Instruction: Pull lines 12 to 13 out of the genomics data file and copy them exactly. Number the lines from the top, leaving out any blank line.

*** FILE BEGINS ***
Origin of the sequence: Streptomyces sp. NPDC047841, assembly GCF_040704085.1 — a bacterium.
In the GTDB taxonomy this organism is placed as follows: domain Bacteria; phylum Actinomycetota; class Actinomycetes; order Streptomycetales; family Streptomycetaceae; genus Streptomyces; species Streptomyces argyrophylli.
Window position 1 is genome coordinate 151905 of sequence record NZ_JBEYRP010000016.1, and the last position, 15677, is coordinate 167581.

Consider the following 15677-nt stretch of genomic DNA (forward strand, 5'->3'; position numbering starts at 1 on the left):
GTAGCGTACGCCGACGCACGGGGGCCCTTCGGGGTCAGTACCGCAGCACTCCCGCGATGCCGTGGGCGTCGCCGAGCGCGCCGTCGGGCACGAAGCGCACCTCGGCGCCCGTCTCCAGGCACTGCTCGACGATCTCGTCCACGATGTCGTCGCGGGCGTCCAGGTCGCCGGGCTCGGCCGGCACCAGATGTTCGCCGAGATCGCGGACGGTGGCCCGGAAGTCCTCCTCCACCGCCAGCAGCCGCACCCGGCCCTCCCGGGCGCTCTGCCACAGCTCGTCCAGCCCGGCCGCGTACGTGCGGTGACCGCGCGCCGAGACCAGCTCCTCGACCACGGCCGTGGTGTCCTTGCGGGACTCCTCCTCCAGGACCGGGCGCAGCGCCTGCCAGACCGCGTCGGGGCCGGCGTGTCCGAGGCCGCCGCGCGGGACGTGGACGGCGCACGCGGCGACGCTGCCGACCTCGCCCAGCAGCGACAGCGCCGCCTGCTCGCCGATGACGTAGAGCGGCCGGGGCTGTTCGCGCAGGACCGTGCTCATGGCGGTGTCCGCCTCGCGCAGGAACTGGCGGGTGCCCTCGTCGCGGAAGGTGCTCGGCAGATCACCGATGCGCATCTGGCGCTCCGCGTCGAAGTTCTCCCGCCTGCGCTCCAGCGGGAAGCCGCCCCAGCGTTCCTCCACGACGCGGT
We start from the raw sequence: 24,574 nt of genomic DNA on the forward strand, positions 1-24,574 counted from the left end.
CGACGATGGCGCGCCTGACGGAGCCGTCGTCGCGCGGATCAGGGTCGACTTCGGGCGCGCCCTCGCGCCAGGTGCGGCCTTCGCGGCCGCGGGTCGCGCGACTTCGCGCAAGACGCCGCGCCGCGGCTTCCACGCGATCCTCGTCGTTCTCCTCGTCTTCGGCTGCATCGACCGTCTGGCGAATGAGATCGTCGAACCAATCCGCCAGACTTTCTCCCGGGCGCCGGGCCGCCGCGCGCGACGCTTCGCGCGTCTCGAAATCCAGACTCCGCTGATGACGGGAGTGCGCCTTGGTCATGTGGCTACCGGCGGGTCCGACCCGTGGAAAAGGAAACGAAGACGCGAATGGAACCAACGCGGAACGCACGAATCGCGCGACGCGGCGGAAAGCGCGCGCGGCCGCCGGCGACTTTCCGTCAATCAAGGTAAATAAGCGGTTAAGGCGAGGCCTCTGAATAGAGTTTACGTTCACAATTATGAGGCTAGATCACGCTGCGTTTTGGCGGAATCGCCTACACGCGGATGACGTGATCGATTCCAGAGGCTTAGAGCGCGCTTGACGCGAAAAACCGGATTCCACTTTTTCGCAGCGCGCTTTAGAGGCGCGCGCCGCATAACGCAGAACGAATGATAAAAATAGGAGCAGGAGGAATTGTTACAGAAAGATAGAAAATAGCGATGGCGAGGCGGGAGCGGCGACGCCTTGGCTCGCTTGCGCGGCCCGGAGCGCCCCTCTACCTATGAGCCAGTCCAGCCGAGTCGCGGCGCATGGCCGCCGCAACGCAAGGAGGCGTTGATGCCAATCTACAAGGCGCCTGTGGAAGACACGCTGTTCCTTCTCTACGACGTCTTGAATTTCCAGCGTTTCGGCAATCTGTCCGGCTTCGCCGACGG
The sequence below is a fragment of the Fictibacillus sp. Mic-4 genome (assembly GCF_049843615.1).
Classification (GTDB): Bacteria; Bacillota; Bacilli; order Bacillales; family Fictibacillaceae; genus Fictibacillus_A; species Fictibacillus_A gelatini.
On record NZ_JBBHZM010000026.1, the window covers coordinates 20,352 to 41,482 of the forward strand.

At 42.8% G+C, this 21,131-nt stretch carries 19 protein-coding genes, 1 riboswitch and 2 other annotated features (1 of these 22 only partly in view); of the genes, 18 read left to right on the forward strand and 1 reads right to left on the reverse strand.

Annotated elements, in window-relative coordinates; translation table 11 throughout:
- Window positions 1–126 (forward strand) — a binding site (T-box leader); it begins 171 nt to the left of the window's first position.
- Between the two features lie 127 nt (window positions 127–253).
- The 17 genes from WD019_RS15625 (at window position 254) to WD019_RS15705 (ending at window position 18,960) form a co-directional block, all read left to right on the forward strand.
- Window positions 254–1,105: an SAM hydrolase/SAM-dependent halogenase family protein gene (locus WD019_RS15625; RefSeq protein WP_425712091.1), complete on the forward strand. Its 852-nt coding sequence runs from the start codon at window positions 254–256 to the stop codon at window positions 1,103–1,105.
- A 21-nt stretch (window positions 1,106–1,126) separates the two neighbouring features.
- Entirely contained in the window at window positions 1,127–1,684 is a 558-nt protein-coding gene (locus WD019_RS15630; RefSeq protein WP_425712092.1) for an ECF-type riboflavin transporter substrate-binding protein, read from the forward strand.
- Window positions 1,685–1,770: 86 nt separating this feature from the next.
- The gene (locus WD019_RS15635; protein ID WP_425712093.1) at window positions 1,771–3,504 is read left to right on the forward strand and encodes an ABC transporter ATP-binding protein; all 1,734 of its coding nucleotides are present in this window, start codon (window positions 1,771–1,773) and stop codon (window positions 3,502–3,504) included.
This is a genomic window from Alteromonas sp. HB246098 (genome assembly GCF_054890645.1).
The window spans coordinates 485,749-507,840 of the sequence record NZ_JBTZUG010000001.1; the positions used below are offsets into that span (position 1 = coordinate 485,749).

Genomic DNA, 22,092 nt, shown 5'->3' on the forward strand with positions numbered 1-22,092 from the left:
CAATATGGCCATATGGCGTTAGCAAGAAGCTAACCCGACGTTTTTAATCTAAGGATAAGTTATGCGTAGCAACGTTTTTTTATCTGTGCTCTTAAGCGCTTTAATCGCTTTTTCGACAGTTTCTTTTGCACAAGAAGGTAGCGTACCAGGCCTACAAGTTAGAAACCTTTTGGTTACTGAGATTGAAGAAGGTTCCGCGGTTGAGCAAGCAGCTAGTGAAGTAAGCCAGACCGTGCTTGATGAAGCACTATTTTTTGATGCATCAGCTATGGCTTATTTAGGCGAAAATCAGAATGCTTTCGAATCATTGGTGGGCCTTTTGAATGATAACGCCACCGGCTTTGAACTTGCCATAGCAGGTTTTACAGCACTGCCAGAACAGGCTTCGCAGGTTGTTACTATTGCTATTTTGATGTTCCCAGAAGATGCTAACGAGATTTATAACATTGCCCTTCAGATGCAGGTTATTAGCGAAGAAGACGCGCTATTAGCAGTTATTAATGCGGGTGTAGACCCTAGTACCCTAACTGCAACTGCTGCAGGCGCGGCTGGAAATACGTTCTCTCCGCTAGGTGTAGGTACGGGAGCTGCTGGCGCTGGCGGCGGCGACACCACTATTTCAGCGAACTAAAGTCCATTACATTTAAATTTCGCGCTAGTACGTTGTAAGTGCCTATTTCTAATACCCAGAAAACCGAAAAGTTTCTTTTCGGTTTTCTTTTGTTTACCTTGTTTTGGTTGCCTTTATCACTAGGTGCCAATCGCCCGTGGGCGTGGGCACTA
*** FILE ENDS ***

Annotated elements, in window-relative coordinates; translation table 11 throughout:
- Window positions 1–126 (forward strand) — a binding site (T-box leader); it begins 171 nt to the left of the window's first position.